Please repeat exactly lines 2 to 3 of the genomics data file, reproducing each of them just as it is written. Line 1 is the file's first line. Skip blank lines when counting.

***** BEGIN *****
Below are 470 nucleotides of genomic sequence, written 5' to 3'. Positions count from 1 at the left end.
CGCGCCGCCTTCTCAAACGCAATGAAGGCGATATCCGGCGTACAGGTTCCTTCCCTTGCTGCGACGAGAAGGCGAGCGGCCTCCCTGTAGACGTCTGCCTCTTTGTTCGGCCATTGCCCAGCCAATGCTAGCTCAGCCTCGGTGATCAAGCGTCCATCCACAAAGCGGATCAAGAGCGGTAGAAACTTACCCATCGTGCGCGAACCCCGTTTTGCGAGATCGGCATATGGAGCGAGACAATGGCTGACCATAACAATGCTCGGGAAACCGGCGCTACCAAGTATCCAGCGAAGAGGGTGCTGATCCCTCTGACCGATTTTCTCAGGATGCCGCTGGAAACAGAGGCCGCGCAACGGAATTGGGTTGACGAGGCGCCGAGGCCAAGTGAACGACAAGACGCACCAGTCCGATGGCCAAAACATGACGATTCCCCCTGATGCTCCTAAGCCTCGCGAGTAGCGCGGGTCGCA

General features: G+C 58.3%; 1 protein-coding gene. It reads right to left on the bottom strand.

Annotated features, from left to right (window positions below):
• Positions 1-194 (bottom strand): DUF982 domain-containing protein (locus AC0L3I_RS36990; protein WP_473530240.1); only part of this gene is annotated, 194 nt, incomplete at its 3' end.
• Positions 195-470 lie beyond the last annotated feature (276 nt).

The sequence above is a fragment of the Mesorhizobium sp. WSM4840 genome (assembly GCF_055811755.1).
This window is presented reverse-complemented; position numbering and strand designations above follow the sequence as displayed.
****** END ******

CGCGCCGCCTTCTCAAACGCAATGAAGGCGATATCCGGCGTACAGGTTCCTTCCCTTGCTGCGACGAGAAGGCGAGCGGCCTCCCTGTAGACGTCTGCCTCTTTGTTCGGCCATTGCCCAGCCAATGCTAGCTCAGCCTCGGTGATCAAGCGTCCATCCACAAAGCGGATCAAGAGCGGTAGAAACTTACCCATCGTGCGCGAACCCCGTTTTGCGAGATCGGCATATGGAGCGAGACAATGGCTGACCATAACAATGCTCGGGAAACCGGCGCTACCAAGTATCCAGCGAAGAGGGTGCTGATCCCTCTGACCGATTTTCTCAGGATGCCGCTGGAAACAGAGGCCGCGCAACGGAATTGGGTTGACGAGGCGCCGAGGCCAAGTGAACGACAAGACGCACCAGTCCGATGGCCAAAACATGACGATTCCCCCTGATGCTCCTAAGCCTCGCGAGTAGCGCGGGTCGCA

General features: G+C 58.3%; 1 protein-coding gene. It reads right to left on the bottom strand.